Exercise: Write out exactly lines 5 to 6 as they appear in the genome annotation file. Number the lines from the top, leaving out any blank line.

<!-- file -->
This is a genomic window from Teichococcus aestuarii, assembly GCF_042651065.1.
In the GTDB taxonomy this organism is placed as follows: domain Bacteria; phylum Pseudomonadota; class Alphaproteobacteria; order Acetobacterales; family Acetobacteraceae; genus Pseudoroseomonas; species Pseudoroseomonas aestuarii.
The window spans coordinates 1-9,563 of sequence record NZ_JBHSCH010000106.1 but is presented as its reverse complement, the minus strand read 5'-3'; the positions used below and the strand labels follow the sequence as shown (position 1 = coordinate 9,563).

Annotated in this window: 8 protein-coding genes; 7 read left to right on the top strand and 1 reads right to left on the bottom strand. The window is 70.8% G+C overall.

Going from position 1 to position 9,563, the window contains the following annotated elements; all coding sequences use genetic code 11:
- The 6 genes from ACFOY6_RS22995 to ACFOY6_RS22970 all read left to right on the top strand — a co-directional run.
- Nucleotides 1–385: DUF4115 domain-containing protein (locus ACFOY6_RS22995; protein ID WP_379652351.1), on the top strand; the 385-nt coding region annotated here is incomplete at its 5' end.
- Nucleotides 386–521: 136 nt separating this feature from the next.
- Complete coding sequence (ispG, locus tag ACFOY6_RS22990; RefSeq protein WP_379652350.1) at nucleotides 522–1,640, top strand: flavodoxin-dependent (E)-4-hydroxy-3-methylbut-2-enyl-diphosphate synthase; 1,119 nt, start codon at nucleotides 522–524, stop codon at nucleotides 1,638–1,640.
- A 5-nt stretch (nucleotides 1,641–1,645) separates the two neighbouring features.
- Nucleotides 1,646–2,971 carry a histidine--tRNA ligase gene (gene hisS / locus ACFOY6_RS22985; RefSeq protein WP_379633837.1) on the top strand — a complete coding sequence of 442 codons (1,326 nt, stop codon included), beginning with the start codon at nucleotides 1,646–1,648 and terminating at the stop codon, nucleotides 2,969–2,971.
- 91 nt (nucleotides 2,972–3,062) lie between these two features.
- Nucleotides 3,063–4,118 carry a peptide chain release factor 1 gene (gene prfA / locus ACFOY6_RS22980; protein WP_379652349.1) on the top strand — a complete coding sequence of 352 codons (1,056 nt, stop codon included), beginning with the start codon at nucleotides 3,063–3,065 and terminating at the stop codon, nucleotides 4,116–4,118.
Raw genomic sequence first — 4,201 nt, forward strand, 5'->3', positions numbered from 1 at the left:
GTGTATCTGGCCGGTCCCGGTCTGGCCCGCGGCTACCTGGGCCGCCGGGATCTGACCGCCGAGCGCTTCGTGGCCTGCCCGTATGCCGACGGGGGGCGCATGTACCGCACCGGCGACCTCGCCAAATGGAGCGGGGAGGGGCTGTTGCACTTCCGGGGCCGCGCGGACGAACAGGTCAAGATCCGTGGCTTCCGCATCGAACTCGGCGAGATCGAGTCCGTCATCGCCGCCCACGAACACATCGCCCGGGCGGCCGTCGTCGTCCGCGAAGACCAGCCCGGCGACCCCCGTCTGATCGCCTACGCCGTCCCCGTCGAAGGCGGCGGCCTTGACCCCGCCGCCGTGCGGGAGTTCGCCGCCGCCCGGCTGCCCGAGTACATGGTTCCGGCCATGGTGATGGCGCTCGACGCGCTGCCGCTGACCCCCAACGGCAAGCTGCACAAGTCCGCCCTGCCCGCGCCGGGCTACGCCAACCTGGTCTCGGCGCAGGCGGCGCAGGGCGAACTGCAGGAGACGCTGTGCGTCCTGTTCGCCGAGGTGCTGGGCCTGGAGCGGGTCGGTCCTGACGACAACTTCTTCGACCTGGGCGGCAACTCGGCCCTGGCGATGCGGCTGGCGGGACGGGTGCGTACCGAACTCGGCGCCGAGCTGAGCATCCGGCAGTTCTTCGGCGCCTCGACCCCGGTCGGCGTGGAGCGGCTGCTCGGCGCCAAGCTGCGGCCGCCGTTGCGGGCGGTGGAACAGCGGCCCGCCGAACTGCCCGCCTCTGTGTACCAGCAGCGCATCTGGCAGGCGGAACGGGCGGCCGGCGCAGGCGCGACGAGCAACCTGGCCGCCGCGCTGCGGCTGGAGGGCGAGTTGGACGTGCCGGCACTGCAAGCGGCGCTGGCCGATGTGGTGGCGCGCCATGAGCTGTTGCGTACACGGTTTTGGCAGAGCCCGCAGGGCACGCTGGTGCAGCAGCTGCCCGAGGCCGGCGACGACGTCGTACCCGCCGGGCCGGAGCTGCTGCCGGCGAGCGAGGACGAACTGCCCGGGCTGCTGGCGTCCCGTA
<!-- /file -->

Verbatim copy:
Going from position 1 to position 9,563, the window contains the following annotated elements; all coding sequences use genetic code 11:
- The 6 genes from ACFOY6_RS22995 to ACFOY6_RS22970 all read left to right on the top strand — a co-directional run.